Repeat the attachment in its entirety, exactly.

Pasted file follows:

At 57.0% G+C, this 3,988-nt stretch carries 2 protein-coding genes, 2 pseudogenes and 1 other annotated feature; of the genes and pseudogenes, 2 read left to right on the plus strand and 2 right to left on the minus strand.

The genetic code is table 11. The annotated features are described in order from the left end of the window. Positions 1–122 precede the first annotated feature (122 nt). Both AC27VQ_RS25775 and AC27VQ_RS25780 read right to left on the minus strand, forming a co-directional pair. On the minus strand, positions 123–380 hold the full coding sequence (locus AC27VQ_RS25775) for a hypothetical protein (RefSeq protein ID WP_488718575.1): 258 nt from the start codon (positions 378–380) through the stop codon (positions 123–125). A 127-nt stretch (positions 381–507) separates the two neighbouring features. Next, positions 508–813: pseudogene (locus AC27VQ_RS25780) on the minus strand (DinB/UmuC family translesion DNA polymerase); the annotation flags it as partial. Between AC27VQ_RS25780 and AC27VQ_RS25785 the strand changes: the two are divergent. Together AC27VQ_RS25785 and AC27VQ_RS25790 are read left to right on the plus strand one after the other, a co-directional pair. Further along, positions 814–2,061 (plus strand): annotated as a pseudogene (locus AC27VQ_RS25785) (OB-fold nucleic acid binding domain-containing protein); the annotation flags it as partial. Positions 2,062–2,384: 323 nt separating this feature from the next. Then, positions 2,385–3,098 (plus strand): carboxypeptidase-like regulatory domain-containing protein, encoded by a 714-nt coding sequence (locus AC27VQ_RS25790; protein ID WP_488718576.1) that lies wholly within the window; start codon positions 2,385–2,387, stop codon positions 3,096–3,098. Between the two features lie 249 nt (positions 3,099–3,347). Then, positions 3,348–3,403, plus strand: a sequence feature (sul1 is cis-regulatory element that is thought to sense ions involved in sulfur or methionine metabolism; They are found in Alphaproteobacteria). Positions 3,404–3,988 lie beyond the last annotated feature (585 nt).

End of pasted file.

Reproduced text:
At 57.0% G+C, this 3,988-nt stretch carries 2 protein-coding genes, 2 pseudogenes and 1 other annotated feature; of the genes and pseudogenes, 2 read left to right on the plus strand and 2 right to left on the minus strand.

The genetic code is table 11. The annotated features are described in order from the left end of the window. Positions 1–122 precede the first annotated feature (122 nt). Both AC27VQ_RS25775 and AC27VQ_RS25780 read right to left on the minus strand, forming a co-directional pair. On the minus strand, positions 123–380 hold the full coding sequence (locus AC27VQ_RS25775) for a hypothetical protein (RefSeq protein ID WP_488718575.1): 258 nt from the start codon (positions 378–380) through the stop codon (positions 123–125). A 127-nt stretch (positions 381–507) separates the two neighbouring features. Next, positions 508–813: pseudogene (locus AC27VQ_RS25780) on the minus strand (DinB/UmuC family translesion DNA polymerase); the annotation flags it as partial. Between AC27VQ_RS25780 and AC27VQ_RS25785 the strand changes: the two are divergent. Together AC27VQ_RS25785 and AC27VQ_RS25790 are read left to right on the plus strand one after the other, a co-directional pair. Further along, positions 814–2,061 (plus strand): annotated as a pseudogene (locus AC27VQ_RS25785) (OB-fold nucleic acid binding domain-containing protein); the annotation flags it as partial. Positions 2,062–2,384: 323 nt separating this feature from the next. Then, positions 2,385–3,098 (plus strand): carboxypeptidase-like regulatory domain-containing protein, encoded by a 714-nt coding sequence (locus AC27VQ_RS25790; protein ID WP_488718576.1) that lies wholly within the window; start codon positions 2,385–2,387, stop codon positions 3,096–3,098. Between the two features lie 249 nt (positions 3,099–3,347). Then, positions 3,348–3,403, plus strand: a sequence feature (sul1 is cis-regulatory element that is thought to sense ions involved in sulfur or methionine metabolism; They are found in Alphaproteobacteria). Positions 3,404–3,988 lie beyond the last annotated feature (585 nt).